1993 Lagrange, St Julien

SKU #110149 89 points Wine Spectator

 A very good St.-Julien from this consistent property, really caressing your palate in velvety tannins. Medium body and pretty berry, vanilla, toasted oak character.  (1/1996)

Robert Parker's Wine Advocate

 A very good effort in this vintage (which produced a surprising number of good wines considering the difficult conditions), the 1993's dark ruby/purple color is accompanied by Lagrange's lavishly wooded, spicy, powerfully extracted, sweet, jammy, blackcurrant-scented bouquet and flavors. This surprisingly dense, concentrated, medium-bodied wine possesses some tannin in the finish, but to the credit of this estate's winemaking, the tannin is unobtrusive. While it serves its structural purpose, it does not contain any astringency or bitterness. The 1993 Lagrange can be drunk now or cellared for 10+ years. It is a very good wine for the vintage.  (2/1997)

Stephen Tanzer's International Wine Cellar

 Good bright ruby. Complex, inviting nose combines blackcurrant, licorice, espresso, cedar, smoke and pepper, plus a slight leafiness that Ducasse says is now disappearing.  (9/2004)

K&L Notes

Chateau Lagrange is a 3rd Growth St. Julien owned by the Suntory group and comprising of 270 acres situated next to Gruaud Larose. The estate went through major improvements and huge investments through the 80s 90s and 2000s and now shows the amazing resurrection of the estate into the producer it always had potential to be.

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Price: $59.99
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Varietal:

Cabernet Sauvignon and Blends

- Cabernet Sauvignon has come a long way from its role as a blending varietal, however dominant, in the wines of Bordeaux. Today it is the most planted red varietal in the world. Identified as a descendent of Cabernet Franc and Sauvignon Blanc, the late-ripening Cabernet Sauvignon needs to be planted in warmer climates to fully ripen. Its small berries can easily be identified for their distinctive blue color, thick skins and high tannins. And while the varietal has its own definitive characteristics: green pepper-like aromas and black currant flavors among them, it is perhaps most prized for its ability to convey terroir, vintage and winemaking. A relatively new varietal, Cabernet Sauvignon started making inroads into the wines of the M├ędoc and Graves in the late-18th century. Today it is also dominant in the up-and-coming Entre-Deux-Mers region of Bordeaux and can also be found in Southwest France. It is the companion varietal to Sangiovese in Italy's Super Tuscans and is planted all over Europe, stretching to lesser-known winegrowing regions like Russia and Lebanon. In the Americas Cabernet Sauvignon has found champions in every nook and cranny of California and among winemakers in Washington, where it complements plantings of Merlot. In South America, Cab thrives in Chile, but can also be found in smaller amounts in Argentina and even in Mexico.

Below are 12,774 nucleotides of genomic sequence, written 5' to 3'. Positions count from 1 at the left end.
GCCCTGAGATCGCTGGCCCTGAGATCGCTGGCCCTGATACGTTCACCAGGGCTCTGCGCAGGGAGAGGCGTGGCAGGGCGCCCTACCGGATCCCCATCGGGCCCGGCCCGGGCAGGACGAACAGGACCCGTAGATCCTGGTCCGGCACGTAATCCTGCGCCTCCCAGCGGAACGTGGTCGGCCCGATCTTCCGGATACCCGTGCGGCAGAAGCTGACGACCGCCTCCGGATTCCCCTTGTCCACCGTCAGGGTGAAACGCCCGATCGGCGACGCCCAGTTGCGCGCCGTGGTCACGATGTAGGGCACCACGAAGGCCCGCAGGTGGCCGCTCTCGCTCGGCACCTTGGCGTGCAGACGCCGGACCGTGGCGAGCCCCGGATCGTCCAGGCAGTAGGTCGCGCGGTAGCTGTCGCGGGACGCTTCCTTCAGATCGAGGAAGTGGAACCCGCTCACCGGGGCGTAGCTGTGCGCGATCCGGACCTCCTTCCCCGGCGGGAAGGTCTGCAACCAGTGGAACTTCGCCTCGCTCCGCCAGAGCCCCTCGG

Country:

France

- When it comes to wine, France stands alone. No other country can beat it in terms of quality and diversity. And while many of its Region, Bordeaux, Burgundy and Champagne most obviously, produce wine as rare, as sought-after and nearly as expensive as gold, there are just as many obscurities and values to be had from little known appellations throughout the country. To learn everything there is to know about French wine would take a lifetime. To understand and appreciate French wine, one only has to begin tasting them.
Sub-Region:

Bordeaux